Of course, a big part of this is that HTML5 is new. It means we’ll all have to learn some stuff (although personally, that’s one of the things I love). It also makes many people nervous about deploying big projects on it in case they fall over in ways the developers don’t understand.
So why would you make the move right now?
HTML5 is better for video
While Flash has largely ruled the web in terms of delivering video, it can be a hassle to implement. It’s easy to get tied up in the mass of parameters required to get video to act the way you want it to. HTML5, however, implements the simplicity of the <video> tag which is far closer to the way existing HTML treats images.
Of course, apart from the code being simpler and more elegant, this also means you get access to all the no-Flash-no-way i-devices.
HTML5 produces better code
HTML5 sometimes gets blasted for adding a whole bunch of new tags into the mix. This is true. It’s also true that for some applications, you may need to use a couple more tags than you’re used to. But for most sites, most of the time, HTML5 leads to simpler, more elegant code. Now, most visitors won’t notice (as long as it works) but with less complexity comes less scope for errors. And that matters a lot. (BTW, check out Chris Coyier’s post on “What Beautiful Code Looks Like” – love it.)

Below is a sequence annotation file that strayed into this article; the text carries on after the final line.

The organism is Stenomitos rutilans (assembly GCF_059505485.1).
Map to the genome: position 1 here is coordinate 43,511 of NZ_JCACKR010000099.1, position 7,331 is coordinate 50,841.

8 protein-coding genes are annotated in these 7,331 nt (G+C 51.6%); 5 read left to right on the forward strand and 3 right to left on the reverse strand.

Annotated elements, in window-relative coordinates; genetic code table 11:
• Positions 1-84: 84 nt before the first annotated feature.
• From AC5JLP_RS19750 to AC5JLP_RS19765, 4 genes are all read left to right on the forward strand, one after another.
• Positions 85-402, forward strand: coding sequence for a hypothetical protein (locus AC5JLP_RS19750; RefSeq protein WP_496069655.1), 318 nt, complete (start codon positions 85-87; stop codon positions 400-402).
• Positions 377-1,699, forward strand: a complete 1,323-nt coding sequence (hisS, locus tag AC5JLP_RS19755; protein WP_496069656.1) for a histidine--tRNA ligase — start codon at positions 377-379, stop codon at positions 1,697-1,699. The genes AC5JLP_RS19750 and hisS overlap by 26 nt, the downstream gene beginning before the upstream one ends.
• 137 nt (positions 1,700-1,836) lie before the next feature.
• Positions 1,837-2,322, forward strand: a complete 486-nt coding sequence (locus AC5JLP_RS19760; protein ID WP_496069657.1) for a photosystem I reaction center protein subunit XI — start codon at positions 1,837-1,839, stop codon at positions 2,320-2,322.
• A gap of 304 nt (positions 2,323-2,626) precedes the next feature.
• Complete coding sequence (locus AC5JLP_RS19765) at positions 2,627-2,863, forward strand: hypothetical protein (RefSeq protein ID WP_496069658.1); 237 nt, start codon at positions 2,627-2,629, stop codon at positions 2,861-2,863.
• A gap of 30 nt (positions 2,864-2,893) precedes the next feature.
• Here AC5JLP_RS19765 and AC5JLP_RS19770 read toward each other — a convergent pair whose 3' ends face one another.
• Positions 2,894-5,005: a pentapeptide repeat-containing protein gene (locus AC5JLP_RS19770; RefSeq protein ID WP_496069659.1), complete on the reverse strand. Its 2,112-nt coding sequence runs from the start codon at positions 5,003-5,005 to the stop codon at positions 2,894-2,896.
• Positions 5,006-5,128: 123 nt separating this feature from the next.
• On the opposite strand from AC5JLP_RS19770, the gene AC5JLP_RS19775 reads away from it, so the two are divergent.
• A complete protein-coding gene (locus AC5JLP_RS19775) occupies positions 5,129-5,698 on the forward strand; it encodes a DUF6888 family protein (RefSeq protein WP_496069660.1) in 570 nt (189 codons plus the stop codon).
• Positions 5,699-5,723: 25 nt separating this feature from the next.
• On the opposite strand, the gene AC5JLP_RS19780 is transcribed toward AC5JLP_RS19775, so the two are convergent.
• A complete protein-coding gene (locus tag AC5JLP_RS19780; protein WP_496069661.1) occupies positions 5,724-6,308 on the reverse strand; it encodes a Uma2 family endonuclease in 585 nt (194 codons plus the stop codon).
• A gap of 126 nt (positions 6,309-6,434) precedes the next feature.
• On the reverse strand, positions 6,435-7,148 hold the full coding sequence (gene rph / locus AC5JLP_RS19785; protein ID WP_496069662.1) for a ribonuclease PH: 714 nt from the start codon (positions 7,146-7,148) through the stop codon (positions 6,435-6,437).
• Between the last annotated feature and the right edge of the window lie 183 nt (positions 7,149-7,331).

HTML5 is better for mobile
An ever growing number of people are accessing the web via smartphones and tablets. This will only increase for the foreseeable future. A huge number of these are using iPhones and iPads – 1 in 4 of whom watch video on their devices. Add to this, Adobe’s decision to drop development of Flash for mobile and this means HTML5 is likely to become the only viable option for delivering rich experiences on the move.
So, if mobile matters to you, so should HTML5.
HTML5 is better for interactivity
We all want to create richer, more immersive sites. For a long time, Flash has done this just fine. Now, with HTML5, you can add even greater interactivity with a bunch of useful APIs, new tags such as the <canvas> drawing tag and the ability to directly interact with smartphone features such as the accelerometer and GPS. (BTW check out some of Hakim El Hattab’s experiments – my favourite is Bacterium.)
Ultimately, I firmly believe that HTML5 is a case of when not if. It offers up new opportunities for developers. And it does it all while still playing nice with older browsers.
Some other links to check out: